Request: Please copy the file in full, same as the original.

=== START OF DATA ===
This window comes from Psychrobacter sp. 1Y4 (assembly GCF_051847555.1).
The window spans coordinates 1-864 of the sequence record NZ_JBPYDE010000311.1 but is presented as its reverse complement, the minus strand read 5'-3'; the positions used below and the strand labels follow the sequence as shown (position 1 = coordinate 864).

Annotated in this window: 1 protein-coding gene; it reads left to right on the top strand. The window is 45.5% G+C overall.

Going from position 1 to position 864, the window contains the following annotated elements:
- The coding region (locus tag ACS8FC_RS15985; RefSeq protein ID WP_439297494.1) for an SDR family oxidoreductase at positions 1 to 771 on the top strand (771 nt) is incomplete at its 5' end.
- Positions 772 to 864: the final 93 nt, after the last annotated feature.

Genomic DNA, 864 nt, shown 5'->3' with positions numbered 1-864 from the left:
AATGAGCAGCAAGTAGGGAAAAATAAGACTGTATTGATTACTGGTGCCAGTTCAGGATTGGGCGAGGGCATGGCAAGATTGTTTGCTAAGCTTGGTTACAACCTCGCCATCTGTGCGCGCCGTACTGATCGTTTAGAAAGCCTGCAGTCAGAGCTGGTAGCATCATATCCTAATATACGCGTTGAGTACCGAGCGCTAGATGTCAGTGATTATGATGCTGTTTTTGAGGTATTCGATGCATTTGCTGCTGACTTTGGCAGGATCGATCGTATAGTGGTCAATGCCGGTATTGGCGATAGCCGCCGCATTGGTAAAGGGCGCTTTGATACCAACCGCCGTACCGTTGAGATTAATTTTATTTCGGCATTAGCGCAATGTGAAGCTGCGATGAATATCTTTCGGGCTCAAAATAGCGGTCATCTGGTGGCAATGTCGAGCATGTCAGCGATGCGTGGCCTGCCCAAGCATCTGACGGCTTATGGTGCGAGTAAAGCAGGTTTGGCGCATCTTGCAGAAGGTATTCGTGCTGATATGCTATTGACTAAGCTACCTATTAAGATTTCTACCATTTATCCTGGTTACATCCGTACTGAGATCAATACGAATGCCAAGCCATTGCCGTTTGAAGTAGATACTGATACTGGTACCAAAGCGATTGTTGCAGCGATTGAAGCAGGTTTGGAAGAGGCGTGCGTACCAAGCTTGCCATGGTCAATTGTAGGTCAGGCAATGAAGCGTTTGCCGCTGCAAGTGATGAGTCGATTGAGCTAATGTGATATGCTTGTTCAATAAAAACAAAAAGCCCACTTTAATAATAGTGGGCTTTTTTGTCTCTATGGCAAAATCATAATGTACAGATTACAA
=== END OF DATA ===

This window comes from Psychrobacter sp. 1Y4 (assembly GCF_051847555.1).
The window spans coordinates 1-864 of the sequence record NZ_JBPYDE010000311.1 but is presented as its reverse complement, the minus strand read 5'-3'; the positions used below and the strand labels follow the sequence as shown (position 1 = coordinate 864).

Annotated in this window: 1 protein-coding gene; it reads left to right on the top strand. The window is 45.5% G+C overall.

Going from position 1 to position 864, the window contains the following annotated elements:
- The coding region (locus tag ACS8FC_RS15985; RefSeq protein ID WP_439297494.1) for an SDR family oxidoreductase at positions 1 to 771 on the top strand (771 nt) is incomplete at its 5' end.
- Positions 772 to 864: the final 93 nt, after the last annotated feature.

Genomic DNA, 864 nt, shown 5'->3' with positions numbered 1-864 from the left:
AATGAGCAGCAAGTAGGGAAAAATAAGACTGTATTGATTACTGGTGCCAGTTCAGGATTGGGCGAGGGCATGGCAAGATTGTTTGCTAAGCTTGGTTACAACCTCGCCATCTGTGCGCGCCGTACTGATCGTTTAGAAAGCCTGCAGTCAGAGCTGGTAGCATCATATCCTAATATACGCGTTGAGTACCGAGCGCTAGATGTCAGTGATTATGATGCTGTTTTTGAGGTATTCGATGCATTTGCTGCTGACTTTGGCAGGATCGATCGTATAGTGGTCAATGCCGGTATTGGCGATAGCCGCCGCATTGGTAAAGGGCGCTTTGATACCAACCGCCGTACCGTTGAGATTAATTTTATTTCGGCATTAGCGCAATGTGAAGCTGCGATGAATATCTTTCGGGCTCAAAATAGCGGTCATCTGGTGGCAATGTCGAGCATGTCAGCGATGCGTGGCCTGCCCAAGCATCTGACGGCTTATGGTGCGAGTAAAGCAGGTTTGGCGCATCTTGCAGAAGGTATTCGTGCTGATATGCTATTGACTAAGCTACCTATTAAGATTTCTACCATTTATCCTGGTTACATCCGTACTGAGATCAATACGAATGCCAAGCCATTGCCGTTTGAAGTAGATACTGATACTGGTACCAAAGCGATTGTTGCAGCGATTGAAGCAGGTTTGGAAGAGGCGTGCGTACCAAGCTTGCCATGGTCAATTGTAGGTCAGGCAATGAAGCGTTTGCCGCTGCAAGTGATGAGTCGATTGAGCTAATGTGATATGCTTGTTCAATAAAAACAAAAAGCCCACTTTAATAATAGTGGGCTTTTTTGTCTCTATGGCAAAATCATAATGTACAGATTACAA